Introduction. We report the results of a pilot survey in diagnostic medical sonographers. Aim of the study was to evaluate the frequency of musculoskeletal disorders in sonologists and the relationship of these symptoms to ergonomic factors. Materials and methods. 340 sonographers (258 male, 82 female doctors; mean age 41.5±7.2 years) were given a questionnaire to fill out. The questionnaire asked questions about the sonologist's age, gender, technique of ultrasound procedure, physical activity, and work-related musculoskeletal complaints. Two symptom lists regarded carpal tunnel syndrome (CTS) symptoms (8 items) and other work-related musculoskeletal symptoms (13 items). The categorized response variables "have now" or "in the past" were provided. The symptoms experienced were categorized into three levels as no symptoms, few symptoms (1-4 symptoms), and many symptoms (>5 symptoms). Results. One third of the respondents reported having at least one or more work-related symptoms in the upper extremities. The most frequent symptoms were tingling (17.6%), numbness or finger pain (13.5%). Carpal tunnel syndrome had been diagnosed in 5 cases (1.5%). More than 60% of all respondents have experienced one or more musculoskeletal symptoms in the cervical or lumbar spine. The commonest symptom was neck and low back pain (67%). The pain was generally intermittent and occurred at the end of the workday. Motion impairment in the neck and/or back was present in 23.5% of cases. Twenty-five percent of respondents had received treatments for their symptoms and 10% reported having stopped work because of their symptoms. Data analysis showed that muscular efforts such as gripping the transducer, applying sustained pressure, and scanning with a correlated flexed or hyperextended wrist were significantly correlated with increasing severity of symptoms in the hand, wrist, and forearm area. On the other hand, low back pain appeared to be negatively correlated with correct position of the body. Conclusions. Several physical risk factors (e.g., repetitive work and force exertion, twisting of the body and poorly-adjustable chairs) have been identified for work-related upper extremity and spine disorders. Ergonomic redesign of the workstation configuration as well as allowing sufficient recovery time to body and arm muscles appear to be the main goals to achieve prevention of musculoskeletal disorders in sonographers.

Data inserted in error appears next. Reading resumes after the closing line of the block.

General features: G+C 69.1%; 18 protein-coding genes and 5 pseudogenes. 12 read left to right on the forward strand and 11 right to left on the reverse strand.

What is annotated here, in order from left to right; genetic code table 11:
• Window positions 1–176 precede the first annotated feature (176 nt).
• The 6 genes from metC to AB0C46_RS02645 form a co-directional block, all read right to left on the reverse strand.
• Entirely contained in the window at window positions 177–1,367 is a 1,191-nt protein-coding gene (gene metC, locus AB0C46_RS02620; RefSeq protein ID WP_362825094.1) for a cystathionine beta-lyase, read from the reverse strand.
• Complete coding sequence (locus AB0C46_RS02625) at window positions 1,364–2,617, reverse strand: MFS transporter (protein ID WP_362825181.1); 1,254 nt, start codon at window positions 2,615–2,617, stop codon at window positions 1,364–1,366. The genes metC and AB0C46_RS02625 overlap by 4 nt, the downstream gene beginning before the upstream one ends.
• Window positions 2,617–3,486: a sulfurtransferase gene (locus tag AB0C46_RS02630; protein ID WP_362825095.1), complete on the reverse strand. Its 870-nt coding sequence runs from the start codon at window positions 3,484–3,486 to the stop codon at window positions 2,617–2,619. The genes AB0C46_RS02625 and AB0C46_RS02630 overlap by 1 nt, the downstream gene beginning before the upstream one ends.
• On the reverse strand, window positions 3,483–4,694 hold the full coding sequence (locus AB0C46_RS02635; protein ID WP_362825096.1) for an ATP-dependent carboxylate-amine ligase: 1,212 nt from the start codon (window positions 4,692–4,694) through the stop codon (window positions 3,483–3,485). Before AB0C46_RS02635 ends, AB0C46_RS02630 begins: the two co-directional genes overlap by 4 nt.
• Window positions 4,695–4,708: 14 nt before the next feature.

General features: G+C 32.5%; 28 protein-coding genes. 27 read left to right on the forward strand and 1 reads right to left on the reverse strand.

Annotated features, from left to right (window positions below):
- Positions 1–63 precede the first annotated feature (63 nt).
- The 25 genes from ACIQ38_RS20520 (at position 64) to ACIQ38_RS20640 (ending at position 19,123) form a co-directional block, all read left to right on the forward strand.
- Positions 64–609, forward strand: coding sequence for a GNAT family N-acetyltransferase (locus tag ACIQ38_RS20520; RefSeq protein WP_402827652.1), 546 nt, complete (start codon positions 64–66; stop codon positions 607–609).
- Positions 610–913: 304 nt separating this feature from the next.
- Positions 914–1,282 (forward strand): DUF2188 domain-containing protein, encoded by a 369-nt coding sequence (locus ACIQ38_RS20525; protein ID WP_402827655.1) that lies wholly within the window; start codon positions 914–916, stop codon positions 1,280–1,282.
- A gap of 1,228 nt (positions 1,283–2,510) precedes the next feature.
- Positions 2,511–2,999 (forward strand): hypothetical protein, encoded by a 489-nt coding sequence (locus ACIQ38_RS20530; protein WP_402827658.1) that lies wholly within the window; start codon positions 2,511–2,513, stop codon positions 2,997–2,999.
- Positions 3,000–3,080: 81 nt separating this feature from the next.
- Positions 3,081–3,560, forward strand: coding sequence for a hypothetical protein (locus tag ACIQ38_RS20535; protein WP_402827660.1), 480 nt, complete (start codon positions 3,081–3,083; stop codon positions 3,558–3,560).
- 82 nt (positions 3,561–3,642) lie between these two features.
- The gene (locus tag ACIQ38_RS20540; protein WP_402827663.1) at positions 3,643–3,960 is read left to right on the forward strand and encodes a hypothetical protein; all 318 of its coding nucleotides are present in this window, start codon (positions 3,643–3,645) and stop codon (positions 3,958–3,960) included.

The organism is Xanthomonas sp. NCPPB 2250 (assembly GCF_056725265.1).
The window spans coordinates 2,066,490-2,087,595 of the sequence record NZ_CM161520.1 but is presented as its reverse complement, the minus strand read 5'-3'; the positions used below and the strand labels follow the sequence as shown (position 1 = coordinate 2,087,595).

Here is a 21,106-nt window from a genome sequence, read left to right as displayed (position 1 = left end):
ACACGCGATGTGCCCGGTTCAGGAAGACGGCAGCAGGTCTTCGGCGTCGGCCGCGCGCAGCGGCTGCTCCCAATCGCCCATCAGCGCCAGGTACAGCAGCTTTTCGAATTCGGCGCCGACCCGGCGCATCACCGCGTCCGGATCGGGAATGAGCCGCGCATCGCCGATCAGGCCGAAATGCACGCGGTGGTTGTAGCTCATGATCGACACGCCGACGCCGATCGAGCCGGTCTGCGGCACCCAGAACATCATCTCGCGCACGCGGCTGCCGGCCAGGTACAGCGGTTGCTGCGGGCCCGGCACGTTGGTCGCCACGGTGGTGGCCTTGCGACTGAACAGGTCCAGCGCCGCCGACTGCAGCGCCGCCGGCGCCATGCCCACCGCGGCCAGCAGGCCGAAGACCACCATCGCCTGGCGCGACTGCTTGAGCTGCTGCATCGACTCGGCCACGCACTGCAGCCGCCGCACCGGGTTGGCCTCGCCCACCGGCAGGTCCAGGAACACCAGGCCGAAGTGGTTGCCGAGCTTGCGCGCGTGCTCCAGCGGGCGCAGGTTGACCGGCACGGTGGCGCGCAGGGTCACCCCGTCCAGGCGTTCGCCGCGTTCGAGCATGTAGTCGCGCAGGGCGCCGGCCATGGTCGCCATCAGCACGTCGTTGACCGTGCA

|Number of pages||6|
|Publication status||Published - Oct 1999|
ASJC Scopus subject areas
- Radiology Nuclear Medicine and imaging